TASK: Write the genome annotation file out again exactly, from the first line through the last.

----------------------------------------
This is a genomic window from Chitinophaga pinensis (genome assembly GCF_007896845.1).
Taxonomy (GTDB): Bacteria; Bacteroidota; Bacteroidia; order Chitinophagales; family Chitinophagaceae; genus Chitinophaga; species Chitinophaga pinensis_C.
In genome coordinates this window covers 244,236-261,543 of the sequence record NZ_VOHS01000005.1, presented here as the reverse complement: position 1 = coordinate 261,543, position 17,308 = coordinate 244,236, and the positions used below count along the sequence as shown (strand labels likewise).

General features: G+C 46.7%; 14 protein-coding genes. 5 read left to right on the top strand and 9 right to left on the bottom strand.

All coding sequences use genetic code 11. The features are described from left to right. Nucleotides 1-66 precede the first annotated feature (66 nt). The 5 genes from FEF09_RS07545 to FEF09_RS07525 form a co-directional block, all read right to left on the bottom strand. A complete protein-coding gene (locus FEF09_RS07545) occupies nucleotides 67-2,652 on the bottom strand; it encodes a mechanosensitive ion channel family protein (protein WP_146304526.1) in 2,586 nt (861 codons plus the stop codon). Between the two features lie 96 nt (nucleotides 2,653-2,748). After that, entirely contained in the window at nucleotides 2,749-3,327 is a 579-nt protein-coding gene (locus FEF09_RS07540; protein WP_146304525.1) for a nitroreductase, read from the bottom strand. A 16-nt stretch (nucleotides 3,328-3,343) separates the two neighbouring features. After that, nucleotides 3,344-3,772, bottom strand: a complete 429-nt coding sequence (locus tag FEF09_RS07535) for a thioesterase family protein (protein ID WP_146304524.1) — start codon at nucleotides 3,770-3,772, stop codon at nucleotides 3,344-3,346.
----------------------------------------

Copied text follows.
This is a genomic window from Chitinophaga pinensis (genome assembly GCF_007896845.1).
Taxonomy (GTDB): Bacteria; Bacteroidota; Bacteroidia; order Chitinophagales; family Chitinophagaceae; genus Chitinophaga; species Chitinophaga pinensis_C.
In genome coordinates this window covers 244,236-261,543 of the sequence record NZ_VOHS01000005.1, presented here as the reverse complement: position 1 = coordinate 261,543, position 17,308 = coordinate 244,236, and the positions used below count along the sequence as shown (strand labels likewise).

General features: G+C 46.7%; 14 protein-coding genes. 5 read left to right on the top strand and 9 right to left on the bottom strand.

All coding sequences use genetic code 11. The features are described from left to right. Nucleotides 1-66 precede the first annotated feature (66 nt). The 5 genes from FEF09_RS07545 to FEF09_RS07525 form a co-directional block, all read right to left on the bottom strand. A complete protein-coding gene (locus FEF09_RS07545) occupies nucleotides 67-2,652 on the bottom strand; it encodes a mechanosensitive ion channel family protein (protein WP_146304526.1) in 2,586 nt (861 codons plus the stop codon). Between the two features lie 96 nt (nucleotides 2,653-2,748). After that, entirely contained in the window at nucleotides 2,749-3,327 is a 579-nt protein-coding gene (locus FEF09_RS07540; protein WP_146304525.1) for a nitroreductase, read from the bottom strand. A 16-nt stretch (nucleotides 3,328-3,343) separates the two neighbouring features. After that, nucleotides 3,344-3,772, bottom strand: a complete 429-nt coding sequence (locus tag FEF09_RS07535) for a thioesterase family protein (protein ID WP_146304524.1) — start codon at nucleotides 3,770-3,772, stop codon at nucleotides 3,344-3,346.